OSINT can assist security teams in identifying the digital footprints of those under protection, specifically the exposure of PII. PII can include residential addresses, email addresses, phone numbers, social security numbers, passwords, or other information used to identify or locate a person. PII is sensitive information that must be protected; however, in the hands of a threat actor, it can provide the means to escalate malicious intent, bridging the gap between the digital world and ‘real life.’
For executives and those in the public eye, receiving malicious communication online is one thing, but having a threat actor turn up on their doorstep is an entirely more dangerous proposition for them and their families. While many threat actors will choose not to act on this information, some may seek to intimidate by deliberately sharing or broadcasting PII to a wider audience, facilitating others to commit harassment or violence. This is known as ‘doxxing’.
For security teams working to mitigate the risk of doxxing and exposure of PII, prevention is better than cure. This should involve proactive threat assessments to identify PII and, where possible, assist with its removal. Some sources, such as people search engines, that draw upon consented PII may be obligated under privacy laws to remove it upon request of the owner. However, PII leaked through ‘breached data’ will often end up on the dark web, making removal nigh on impossible. Timely identification of breached data is therefore critical to mitigate the risk of exposure – security teams will need to advise their protected clients on remedial actions, changing leaked credentials, cancelling bank cards, etc.
Automated risk detection
Given the complexity of identifying threats and mitigating the exposure of PII that could elevate the risk to protected individuals, security teams increasingly require automated solutions that leverage AI and ML-enabled analytics to assist with this challenge. Fivecast ONYX provides user-configured risk detectors to help identify risky content in the collected open-source data and media, prioritizing it for analyst review. In the context of executive protection, this could include violent terms, quotes, or critical terms associated with the client, such as references to home addresses and other forms of PII.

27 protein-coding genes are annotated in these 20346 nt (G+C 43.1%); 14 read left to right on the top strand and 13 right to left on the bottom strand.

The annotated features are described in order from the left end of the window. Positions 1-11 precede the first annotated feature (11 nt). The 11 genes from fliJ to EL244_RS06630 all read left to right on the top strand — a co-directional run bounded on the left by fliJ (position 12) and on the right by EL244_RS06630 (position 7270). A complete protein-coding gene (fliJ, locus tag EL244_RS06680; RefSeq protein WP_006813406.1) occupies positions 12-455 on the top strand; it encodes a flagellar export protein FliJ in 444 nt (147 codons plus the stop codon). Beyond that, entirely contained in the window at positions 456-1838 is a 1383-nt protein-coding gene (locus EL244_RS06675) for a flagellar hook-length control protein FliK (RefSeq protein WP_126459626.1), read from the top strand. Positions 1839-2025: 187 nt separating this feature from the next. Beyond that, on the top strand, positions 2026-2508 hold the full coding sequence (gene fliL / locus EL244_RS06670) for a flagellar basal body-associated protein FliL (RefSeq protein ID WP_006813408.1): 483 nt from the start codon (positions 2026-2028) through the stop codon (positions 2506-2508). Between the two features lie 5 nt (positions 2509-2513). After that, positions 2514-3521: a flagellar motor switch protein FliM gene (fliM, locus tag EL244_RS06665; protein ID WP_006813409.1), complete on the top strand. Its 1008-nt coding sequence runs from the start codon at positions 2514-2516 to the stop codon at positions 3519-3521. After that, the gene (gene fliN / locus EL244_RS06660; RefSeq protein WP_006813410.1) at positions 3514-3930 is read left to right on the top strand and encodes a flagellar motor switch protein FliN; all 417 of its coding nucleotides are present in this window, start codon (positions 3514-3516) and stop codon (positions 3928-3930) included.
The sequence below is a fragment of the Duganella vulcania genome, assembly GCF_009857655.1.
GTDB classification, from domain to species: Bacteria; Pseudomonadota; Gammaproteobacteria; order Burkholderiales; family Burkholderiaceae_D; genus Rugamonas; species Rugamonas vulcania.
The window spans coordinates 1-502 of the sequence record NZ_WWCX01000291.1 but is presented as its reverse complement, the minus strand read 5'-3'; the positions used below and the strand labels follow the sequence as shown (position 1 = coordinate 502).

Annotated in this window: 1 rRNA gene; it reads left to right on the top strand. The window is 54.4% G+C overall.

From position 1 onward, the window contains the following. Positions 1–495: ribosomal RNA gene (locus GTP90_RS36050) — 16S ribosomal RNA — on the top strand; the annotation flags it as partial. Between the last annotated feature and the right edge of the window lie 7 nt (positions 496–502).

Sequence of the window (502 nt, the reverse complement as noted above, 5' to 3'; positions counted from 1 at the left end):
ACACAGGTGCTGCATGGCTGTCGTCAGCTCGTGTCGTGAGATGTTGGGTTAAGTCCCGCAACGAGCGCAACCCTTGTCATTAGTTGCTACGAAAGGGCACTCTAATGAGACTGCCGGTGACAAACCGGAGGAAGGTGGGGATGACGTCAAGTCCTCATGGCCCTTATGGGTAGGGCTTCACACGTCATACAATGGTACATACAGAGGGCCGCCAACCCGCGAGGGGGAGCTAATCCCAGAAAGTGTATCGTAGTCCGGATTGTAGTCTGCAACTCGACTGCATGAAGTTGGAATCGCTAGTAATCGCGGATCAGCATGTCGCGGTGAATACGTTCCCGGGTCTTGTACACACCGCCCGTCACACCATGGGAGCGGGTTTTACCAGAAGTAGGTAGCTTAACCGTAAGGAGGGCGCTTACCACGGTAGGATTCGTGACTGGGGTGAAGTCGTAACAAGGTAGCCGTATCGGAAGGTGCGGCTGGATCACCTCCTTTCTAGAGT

Mitigate threats with OSINT
By harnessing OSINT, security teams can effectively identify online threats and mitigate risks to high-profile individuals. The proactive approach of conducting threat assessments and promptly addressing leaked information is crucial in safeguarding executives and public figures from the risks associated with doxxing and targeted harassment.
As the digital landscape evolves, security teams must stay vigilant and adapt their strategies accordingly. Integrating OSINT and automated risk detection technologies into investigations provides invaluable insights and enhances the effectiveness of executive protection efforts. By embracing these tools, security teams can better ensure high-profile individuals’ safety, privacy, and well-being.